this product is unavailable for purchase using a firm account, please log in with a personal account to make this purchase.

Young urged to help themselves


Cite as: (2009) 83(02) LIJ, p.13

The inability of some young practitioners to strike an appropriate work/life balance is at the core of retention issues faced by law firms, according to new LIV Young Lawyers’ Section (YLS) president Kate Harry.

Ms Harry said that during her tenure she wanted to help members marry the needs of cluttered professional and personal lives.

She cited billable hours and high-pressure performance demands as causes of “burn-out” of young lawyers and said the YLS would look at addressing some of these problems.

However, while firms could do more to ease the pressures many young practitioners faced, Ms Harry said practitioners could also become more proactive in fashioning a career path for themselves.

Ms Harry, who graduated in arts/law from Monash University in 2004 and is currently a commercial litigator for Cornwall Stodart Lawyers, said young lawyers were more likely to commit to a life in the law if they fostered relationships with more experienced colleagues capable of providing guidance and took part in networking opportunities.

She suggested that a way to do this was to join LIV committees and attend law-related events.

“We want to provide a platform for young members to go one step further and getting more young lawyers involved in the LIV will offer them invaluable opportunities as they meet the older and wiser lawyers,” she said.

“My goal for the next year is getting members to know people in committees and find out what is really going on.

“We need to create an environment that can be fun but also offers a good solid support network. [YLS] has so many good ideas and so much to offer. I hope this involvement can reward them and keep their enthusiasm alive.”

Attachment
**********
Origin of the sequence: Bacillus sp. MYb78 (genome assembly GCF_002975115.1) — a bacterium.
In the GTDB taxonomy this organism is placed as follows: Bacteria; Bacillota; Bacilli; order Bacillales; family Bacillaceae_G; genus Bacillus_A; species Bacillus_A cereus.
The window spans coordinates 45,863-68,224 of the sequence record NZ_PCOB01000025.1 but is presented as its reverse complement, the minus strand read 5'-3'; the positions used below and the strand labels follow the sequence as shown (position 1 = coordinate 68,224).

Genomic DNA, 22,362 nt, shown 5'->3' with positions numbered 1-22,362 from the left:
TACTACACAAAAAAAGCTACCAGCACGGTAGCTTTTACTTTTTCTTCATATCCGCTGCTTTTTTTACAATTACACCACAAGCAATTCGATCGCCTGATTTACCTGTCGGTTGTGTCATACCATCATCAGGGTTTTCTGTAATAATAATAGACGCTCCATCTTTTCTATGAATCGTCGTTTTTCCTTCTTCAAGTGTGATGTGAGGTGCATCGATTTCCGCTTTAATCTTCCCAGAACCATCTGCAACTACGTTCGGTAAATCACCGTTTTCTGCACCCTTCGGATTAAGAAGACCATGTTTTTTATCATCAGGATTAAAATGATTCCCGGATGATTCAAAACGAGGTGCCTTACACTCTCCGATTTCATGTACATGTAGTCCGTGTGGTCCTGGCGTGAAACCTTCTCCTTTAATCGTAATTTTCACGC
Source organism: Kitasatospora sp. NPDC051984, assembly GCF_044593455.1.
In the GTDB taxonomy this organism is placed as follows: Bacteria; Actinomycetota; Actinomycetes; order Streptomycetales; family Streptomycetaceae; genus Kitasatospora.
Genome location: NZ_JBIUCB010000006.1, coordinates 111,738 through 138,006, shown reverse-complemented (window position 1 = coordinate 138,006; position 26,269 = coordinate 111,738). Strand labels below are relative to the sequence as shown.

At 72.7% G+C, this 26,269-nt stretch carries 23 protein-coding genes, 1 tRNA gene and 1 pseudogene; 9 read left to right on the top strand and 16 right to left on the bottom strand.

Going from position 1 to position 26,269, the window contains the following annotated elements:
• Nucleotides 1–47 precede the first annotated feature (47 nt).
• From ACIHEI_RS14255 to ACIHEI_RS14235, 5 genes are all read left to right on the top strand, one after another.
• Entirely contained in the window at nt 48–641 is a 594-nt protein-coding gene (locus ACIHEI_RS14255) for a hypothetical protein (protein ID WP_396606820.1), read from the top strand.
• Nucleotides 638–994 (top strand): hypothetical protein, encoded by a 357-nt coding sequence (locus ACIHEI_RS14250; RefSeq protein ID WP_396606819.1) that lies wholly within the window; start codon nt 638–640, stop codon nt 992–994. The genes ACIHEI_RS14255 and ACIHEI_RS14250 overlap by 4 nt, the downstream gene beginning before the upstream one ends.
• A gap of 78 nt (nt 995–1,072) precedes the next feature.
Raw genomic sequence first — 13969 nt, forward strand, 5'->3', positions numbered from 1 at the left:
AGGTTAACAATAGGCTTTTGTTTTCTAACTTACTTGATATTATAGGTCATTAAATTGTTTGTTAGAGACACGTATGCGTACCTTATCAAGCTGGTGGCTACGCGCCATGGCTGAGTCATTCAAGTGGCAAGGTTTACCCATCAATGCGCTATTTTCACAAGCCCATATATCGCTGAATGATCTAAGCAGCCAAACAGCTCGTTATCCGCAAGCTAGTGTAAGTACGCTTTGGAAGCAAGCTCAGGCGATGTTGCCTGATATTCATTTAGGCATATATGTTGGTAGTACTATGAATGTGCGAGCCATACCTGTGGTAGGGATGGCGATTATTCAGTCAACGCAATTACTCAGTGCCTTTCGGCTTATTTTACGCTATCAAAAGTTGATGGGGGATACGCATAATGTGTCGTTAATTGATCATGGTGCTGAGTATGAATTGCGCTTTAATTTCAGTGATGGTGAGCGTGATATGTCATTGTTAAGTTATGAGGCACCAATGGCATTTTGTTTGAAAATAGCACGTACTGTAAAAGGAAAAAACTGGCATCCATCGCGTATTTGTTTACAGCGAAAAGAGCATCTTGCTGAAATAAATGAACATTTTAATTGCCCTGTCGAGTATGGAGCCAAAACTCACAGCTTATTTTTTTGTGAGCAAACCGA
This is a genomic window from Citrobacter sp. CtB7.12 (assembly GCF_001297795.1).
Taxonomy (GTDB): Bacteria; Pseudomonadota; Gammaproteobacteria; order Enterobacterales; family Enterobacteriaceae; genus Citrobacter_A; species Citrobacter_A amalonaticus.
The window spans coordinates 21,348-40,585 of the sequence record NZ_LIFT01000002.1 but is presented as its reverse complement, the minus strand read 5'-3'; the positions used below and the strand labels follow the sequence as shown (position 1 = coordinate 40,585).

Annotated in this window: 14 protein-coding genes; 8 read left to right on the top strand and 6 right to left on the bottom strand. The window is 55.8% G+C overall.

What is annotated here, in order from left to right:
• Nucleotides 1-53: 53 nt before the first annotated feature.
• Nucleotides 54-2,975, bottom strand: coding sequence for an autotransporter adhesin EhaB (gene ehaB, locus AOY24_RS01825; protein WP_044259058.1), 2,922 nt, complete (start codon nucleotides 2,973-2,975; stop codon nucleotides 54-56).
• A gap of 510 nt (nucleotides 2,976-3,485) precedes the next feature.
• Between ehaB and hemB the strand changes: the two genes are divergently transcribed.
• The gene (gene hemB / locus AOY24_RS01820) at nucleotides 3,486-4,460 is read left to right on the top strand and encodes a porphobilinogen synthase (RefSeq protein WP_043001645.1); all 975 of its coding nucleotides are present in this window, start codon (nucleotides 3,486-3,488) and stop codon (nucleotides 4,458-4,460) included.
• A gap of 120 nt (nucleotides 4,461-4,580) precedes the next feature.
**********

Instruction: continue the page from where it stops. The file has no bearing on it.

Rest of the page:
Ms Harry said while fostering relationships was vitally important in a lawyer’s development, young professionals also increasingly needed security and certainty to remain in the law.

Ms Harry, who understands working in isolation after beginning her articles in a suburban law firm before branching out and joining the YLS social committee, said she would like to hold more seminars offering advice and experience to law students and graduates.

“It is OK to have concerns and sometimes it can come down to where a person works in the first year or two and the different experiences and what different workplaces offer,” she said.

“And for some young lawyers employment is not as secure as we thought.”

However, she believes retention problems will always exist because of inherent pressures, the lure of overseas work and the number of people who study law without intending to practise it.

“I want this to be a fun year and I just hope that whatever we start this year we build up enough momentum for the following years, that we can give people opportunities,” she said.

For more information on the YLS, see


Leave message

 Security code
LIV Social